NBA Player Dinwiddie To Raise $13.5 Million by Tokenizing his Contract

Spencer Dinwiddie

NBA player Spencer Dinwiddie has revealed details of his security token offering. The Brooklyn Nets point guard had announced earlier this month that he was converting part of his contract to security tokens for investors.

Dinwiddie plans to raise $13.5 million from the first year of his three-year contract worth $34.5 million with the Brooklyn Nets. He will pay out $2.5 million as interest to investors from the estimated $16 million that he is expected to earn this year. The offering, which is on the DREAM Fan Shares platform – an offering platform for artistes and sports professionals on Ethereum, will begin on October 14 and is only open to accredited investors. The first monthly payouts will be made to investors on December 3 this year.

It has a minimum investment amount of $150,000. SD8 tokens – named after Dinwiddie’s initials and jersey number – will be issued to investors. The tokens are being issued only for the first season and investors have the option to renew them for the second and third seasons.

This is not the first time that an experiment of this sort is being conducted. David Bowie issued Bowie bonds for royalty payments from his albums in 1997. Arian Foster, an NFL running back with the Houston Texans, also attempted a similar offering in public markets back in 2015. Bowie bonds matured without default in 2007. The startup responsible for Foster’s offering cancelled it. Foster was injured at the time his offering cancellation was announced. Dinwiddie told Coindesk that his contract is “fully guaranteed”. This means that investors will receive payouts even if he is injured. But he did not divulge details about the guarantee.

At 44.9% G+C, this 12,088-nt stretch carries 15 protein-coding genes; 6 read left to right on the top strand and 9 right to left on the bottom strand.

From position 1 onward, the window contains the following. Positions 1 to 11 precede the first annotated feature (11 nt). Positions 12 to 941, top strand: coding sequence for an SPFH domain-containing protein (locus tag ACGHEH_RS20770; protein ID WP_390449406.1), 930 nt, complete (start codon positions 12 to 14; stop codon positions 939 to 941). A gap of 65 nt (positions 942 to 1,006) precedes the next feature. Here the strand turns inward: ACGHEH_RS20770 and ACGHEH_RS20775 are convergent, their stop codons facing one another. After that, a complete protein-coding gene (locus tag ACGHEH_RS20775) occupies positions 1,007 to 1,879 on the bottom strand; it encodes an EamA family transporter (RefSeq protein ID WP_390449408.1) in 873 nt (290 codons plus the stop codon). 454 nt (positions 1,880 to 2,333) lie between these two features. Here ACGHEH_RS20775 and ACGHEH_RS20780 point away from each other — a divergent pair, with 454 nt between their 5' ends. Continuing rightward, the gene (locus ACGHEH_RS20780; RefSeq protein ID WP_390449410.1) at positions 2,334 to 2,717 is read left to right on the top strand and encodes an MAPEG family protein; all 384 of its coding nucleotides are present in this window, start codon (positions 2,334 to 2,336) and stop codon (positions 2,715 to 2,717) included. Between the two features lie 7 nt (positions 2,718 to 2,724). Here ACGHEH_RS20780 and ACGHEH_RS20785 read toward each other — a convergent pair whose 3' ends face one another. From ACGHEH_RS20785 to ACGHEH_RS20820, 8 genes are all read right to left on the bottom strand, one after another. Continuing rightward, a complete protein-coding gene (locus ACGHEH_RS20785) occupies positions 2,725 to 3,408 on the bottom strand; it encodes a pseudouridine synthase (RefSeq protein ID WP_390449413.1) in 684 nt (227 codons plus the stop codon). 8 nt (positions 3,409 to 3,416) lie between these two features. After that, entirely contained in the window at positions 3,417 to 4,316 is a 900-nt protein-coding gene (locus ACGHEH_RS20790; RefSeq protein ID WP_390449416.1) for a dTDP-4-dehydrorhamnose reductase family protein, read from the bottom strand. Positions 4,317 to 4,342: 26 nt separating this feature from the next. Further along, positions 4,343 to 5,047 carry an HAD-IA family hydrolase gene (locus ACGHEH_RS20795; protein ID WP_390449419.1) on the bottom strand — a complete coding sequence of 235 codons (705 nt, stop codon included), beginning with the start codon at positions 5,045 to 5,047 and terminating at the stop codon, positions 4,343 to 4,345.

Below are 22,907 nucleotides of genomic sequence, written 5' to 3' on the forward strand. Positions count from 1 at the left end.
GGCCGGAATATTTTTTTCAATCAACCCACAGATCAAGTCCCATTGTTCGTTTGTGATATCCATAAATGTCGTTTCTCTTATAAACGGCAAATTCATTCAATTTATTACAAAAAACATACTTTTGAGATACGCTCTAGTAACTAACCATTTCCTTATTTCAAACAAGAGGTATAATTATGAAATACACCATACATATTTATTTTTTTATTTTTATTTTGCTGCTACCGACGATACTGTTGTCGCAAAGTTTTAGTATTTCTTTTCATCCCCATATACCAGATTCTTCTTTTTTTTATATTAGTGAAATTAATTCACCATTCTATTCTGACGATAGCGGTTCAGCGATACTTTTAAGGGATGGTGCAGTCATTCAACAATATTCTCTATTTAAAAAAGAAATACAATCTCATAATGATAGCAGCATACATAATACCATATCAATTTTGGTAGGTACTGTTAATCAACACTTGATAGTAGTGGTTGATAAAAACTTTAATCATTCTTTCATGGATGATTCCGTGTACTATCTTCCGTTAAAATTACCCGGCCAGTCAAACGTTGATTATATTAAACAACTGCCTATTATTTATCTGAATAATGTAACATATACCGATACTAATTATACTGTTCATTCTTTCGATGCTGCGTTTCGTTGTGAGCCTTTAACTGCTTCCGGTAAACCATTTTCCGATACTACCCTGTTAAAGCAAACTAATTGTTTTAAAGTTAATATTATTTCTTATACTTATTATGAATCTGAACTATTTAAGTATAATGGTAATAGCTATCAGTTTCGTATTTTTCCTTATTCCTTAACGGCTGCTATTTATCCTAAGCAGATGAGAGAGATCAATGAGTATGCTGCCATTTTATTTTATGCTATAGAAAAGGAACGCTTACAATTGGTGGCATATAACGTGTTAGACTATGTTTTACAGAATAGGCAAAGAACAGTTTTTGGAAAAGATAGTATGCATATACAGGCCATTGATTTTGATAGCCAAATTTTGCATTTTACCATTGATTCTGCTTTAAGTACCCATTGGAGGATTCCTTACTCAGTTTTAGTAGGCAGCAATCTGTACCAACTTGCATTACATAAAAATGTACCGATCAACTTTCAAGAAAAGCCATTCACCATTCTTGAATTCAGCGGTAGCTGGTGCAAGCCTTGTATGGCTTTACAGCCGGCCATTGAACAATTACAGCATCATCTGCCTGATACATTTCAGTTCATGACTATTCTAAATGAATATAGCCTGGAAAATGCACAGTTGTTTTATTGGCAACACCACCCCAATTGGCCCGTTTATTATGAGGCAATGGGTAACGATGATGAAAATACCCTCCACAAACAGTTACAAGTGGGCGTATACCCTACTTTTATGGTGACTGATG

Why is Dinwiddie Using a Token?

The key difference between previous attempts at securitizing an individualizing’s talent through offerings and this one is the use of a token to accomplish the task. Dinwiddie told Coindesk that the token is a “kind of a marker.” “They (the tokens) represent shares in the issuance so it’s not like ownership (of the player) or something like that, it’s contractual value,” he said. To find the most compelling reason for Dinwiddie’s use of a token for this offering, however, one has to look further. Payments for the offering will be made through PAX, a dollar-pegged stablecoin released by Paxos, a crypto financial services company. New investors will increase liquidity and number of transactions for the stablecoin, helping it carve out a niche in a market already flooded with stablecoins of all types. Paxos counts the likes of former FDIC chief Sheila Blair and three-time Democratic Senator (and former basketball player) Jim Bradley among its board members.